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How to encourage children to wash their hands

Mar 26, 2020 | Tips & Advice

Hand washing is one of the easiest ways to stop the spread of germs and viruses, but it can be a challenge getting your children to do it, do it right, and do it regularly.

To help our families out there, we’ve put together this simple guide on how you can encourage your children to wash their hands properly.

1. Explain the importance of washing hands

Children are more likely to wash their hands if they
understand why they need to do it. Explain to your child that there are many
germs in the world that can make them sick, washing hands properly will help
wash away all those germs.

2. Teach them how to wash their hands properly

Here are 4 easy steps to clean hands…

  1. Get wet and soapy – wet your hands with warm water, and put some soap on your hands
  2. Rub the soap all over – Rub all over, back and front, and in between (Do this for 20 seconds)
  3. Rinse your hands under the water until they look clean
  4. Dry your hands with a paper towel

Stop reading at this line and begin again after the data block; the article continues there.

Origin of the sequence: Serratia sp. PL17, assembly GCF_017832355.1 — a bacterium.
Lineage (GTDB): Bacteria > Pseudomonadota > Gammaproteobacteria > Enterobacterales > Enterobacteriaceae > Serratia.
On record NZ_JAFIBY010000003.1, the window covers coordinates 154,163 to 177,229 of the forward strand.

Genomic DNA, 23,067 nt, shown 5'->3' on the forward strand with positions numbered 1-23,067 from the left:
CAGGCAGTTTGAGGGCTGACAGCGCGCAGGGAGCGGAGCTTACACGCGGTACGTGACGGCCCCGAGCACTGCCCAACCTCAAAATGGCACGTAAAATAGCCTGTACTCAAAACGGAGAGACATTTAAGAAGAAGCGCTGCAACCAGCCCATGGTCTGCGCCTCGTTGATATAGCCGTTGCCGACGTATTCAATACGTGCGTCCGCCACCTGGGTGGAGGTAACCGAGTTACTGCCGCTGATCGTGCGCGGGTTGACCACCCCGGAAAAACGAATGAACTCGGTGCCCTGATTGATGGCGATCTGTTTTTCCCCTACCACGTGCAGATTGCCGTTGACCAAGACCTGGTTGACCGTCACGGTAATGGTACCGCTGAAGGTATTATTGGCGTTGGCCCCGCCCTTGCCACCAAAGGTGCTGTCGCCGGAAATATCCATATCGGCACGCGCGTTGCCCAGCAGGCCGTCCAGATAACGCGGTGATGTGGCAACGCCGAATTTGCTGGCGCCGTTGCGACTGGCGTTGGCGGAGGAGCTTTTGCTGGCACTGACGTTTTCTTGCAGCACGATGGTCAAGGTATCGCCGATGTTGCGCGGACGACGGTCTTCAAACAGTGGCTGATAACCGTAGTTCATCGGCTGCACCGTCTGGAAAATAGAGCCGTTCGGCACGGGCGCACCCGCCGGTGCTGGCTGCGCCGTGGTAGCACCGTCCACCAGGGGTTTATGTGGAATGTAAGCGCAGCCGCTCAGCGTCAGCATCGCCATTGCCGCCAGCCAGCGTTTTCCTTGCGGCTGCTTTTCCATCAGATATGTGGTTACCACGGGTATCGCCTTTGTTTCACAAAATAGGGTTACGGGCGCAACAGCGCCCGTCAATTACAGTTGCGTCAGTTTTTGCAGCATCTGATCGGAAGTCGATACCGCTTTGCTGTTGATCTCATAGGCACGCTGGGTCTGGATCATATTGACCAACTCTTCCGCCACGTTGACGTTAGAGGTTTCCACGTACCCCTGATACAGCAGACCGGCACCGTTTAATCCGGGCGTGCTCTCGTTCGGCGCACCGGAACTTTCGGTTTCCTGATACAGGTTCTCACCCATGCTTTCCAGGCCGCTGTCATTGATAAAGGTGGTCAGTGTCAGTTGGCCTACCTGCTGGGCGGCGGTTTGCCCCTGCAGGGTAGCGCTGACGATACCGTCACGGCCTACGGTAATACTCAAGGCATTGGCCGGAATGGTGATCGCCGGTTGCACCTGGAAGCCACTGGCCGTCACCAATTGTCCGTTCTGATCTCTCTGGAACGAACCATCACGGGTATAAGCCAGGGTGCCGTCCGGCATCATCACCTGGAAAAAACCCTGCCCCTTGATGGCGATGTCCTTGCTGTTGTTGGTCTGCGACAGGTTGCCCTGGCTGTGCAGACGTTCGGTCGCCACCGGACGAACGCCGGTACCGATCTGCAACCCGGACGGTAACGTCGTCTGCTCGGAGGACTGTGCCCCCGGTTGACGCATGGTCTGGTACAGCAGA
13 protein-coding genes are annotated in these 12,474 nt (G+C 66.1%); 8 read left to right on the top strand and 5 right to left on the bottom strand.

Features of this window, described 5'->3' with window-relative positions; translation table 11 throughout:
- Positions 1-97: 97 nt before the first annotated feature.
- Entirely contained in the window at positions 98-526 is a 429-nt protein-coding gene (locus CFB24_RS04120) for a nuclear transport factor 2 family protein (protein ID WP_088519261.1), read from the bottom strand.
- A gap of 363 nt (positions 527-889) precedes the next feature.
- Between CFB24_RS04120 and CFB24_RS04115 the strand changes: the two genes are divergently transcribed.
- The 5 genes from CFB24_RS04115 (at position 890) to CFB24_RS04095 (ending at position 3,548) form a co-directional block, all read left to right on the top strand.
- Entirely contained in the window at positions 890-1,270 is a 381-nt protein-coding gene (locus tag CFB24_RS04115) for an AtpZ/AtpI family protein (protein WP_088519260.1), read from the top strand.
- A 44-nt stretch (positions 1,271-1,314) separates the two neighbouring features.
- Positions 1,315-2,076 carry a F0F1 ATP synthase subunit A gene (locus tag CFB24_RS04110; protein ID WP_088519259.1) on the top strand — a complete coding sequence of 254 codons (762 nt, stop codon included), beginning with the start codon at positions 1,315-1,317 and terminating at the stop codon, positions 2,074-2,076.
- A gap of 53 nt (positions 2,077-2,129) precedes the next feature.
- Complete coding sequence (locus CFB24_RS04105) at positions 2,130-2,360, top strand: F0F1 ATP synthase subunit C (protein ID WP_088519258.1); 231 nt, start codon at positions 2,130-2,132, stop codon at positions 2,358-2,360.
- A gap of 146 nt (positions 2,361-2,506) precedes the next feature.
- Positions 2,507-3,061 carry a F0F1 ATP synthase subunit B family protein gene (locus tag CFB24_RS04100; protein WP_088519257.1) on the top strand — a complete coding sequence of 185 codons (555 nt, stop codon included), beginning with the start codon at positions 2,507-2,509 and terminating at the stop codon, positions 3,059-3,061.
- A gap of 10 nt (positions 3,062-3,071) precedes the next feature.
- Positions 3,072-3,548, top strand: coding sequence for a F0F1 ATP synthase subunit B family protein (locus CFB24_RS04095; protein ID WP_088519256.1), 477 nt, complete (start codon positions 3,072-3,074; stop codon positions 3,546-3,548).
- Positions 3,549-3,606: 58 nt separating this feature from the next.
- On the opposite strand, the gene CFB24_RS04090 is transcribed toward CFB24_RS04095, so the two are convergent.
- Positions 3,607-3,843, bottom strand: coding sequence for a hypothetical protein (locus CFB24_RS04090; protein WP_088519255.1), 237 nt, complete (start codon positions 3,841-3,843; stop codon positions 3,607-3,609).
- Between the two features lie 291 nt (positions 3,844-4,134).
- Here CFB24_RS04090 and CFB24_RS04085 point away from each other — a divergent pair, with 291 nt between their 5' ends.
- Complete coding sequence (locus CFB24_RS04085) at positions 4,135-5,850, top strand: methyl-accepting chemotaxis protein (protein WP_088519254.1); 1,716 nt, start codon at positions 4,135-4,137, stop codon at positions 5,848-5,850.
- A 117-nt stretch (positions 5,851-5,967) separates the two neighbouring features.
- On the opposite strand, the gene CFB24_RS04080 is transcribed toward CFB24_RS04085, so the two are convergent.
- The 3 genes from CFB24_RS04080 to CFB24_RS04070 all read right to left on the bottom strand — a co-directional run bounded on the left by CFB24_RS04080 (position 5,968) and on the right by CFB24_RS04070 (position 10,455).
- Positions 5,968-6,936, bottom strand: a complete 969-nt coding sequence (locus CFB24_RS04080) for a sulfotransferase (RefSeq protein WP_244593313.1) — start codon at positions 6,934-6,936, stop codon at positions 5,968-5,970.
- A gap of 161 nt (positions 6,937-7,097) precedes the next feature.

3. Make it easy

Your little ones might find it hard to reach the taps or sink easily. So in lieu of basin at child-height, we recommend you invest in a child-safe stool or step they can use. Also, ensure the handsoap is within reach.

4. Make it fun

There’s plenty of ways you can make washing hands fun. Using character soap bottles or coloured soap is a good way, but we find songs are the best. Here’s a list of our favourite songs to sing whilst rubbing soap all over our hands…

  • Twinkle, Twinkle Little Star
  • Happy Birthday (sing it twice)
  • The Alphabet Song
  • Wash, Wash, Wash Your Hands (Row, Row, Row Your
    Boat)
  • This Is The Way We Wash Our Hands (Mulberry Bush)

Twinkle, Twinkle Little Star


Twinkle, twinkle little star
Look how clean my two hands are
With soap and water, wash and scrub
Got those germs off, rub-a-dub-dub
Twinkle, twinkle little star
Look how clean my two hands are


Wash, Wash, Wash Your Hands


Wash, Wash, Wash your hands
Wash them nice and clean.
Scrub them here (with hand motion scrubbing together)
Scrub them there (with hand motion scrubbing tops of hands)